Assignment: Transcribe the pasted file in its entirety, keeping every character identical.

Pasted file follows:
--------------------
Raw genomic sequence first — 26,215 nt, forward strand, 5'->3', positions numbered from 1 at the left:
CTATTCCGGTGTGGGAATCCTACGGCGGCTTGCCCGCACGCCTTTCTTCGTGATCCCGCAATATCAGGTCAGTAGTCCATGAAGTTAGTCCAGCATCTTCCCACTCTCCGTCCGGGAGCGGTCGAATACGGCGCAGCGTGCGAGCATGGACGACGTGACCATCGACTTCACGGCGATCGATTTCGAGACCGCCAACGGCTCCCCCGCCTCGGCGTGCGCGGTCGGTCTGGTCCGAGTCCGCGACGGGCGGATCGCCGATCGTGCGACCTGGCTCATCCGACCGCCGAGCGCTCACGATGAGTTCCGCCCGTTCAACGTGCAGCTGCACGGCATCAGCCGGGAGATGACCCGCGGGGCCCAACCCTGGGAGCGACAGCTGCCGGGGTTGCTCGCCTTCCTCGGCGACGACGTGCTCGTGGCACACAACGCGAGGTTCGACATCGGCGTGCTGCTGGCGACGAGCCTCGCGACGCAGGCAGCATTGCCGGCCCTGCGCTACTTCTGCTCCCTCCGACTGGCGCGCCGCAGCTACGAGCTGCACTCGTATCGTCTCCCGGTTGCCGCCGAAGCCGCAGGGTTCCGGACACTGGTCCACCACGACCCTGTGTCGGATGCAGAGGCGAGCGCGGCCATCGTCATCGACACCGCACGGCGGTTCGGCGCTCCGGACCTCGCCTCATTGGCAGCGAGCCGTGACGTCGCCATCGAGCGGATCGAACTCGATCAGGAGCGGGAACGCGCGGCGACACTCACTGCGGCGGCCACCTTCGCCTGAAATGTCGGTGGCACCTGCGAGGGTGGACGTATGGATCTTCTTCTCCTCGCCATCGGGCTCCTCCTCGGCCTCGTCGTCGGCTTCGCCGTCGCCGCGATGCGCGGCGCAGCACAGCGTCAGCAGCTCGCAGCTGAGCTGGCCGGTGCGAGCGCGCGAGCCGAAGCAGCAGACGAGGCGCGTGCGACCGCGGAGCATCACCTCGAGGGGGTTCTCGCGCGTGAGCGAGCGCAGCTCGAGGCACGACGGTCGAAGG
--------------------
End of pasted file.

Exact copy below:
Raw genomic sequence first — 26,215 nt, forward strand, 5'->3', positions numbered from 1 at the left:
CTATTCCGGTGTGGGAATCCTACGGCGGCTTGCCCGCACGCCTTTCTTCGTGATCCCGCAATATCAGGTCAGTAGTCCATGAAGTTAGTCCAGCATCTTCCCACTCTCCGTCCGGGAGCGGTCGAATACGGCGCAGCGTGCGAGCATGGACGACGTGACCATCGACTTCACGGCGATCGATTTCGAGACCGCCAACGGCTCCCCCGCCTCGGCGTGCGCGGTCGGTCTGGTCCGAGTCCGCGACGGGCGGATCGCCGATCGTGCGACCTGGCTCATCCGACCGCCGAGCGCTCACGATGAGTTCCGCCCGTTCAACGTGCAGCTGCACGGCATCAGCCGGGAGATGACCCGCGGGGCCCAACCCTGGGAGCGACAGCTGCCGGGGTTGCTCGCCTTCCTCGGCGACGACGTGCTCGTGGCACACAACGCGAGGTTCGACATCGGCGTGCTGCTGGCGACGAGCCTCGCGACGCAGGCAGCATTGCCGGCCCTGCGCTACTTCTGCTCCCTCCGACTGGCGCGCCGCAGCTACGAGCTGCACTCGTATCGTCTCCCGGTTGCCGCCGAAGCCGCAGGGTTCCGGACACTGGTCCACCACGACCCTGTGTCGGATGCAGAGGCGAGCGCGGCCATCGTCATCGACACCGCACGGCGGTTCGGCGCTCCGGACCTCGCCTCATTGGCAGCGAGCCGTGACGTCGCCATCGAGCGGATCGAACTCGATCAGGAGCGGGAACGCGCGGCGACACTCACTGCGGCGGCCACCTTCGCCTGAAATGTCGGTGGCACCTGCGAGGGTGGACGTATGGATCTTCTTCTCCTCGCCATCGGGCTCCTCCTCGGCCTCGTCGTCGGCTTCGCCGTCGCCGCGATGCGCGGCGCAGCACAGCGTCAGCAGCTCGCAGCTGAGCTGGCCGGTGCGAGCGCGCGAGCCGAAGCAGCAGACGAGGCGCGTGCGACCGCGGAGCATCACCTCGAGGGGGTTCTCGCGCGTGAGCGAGCGCAGCTCGAGGCACGACGGTCGAAGG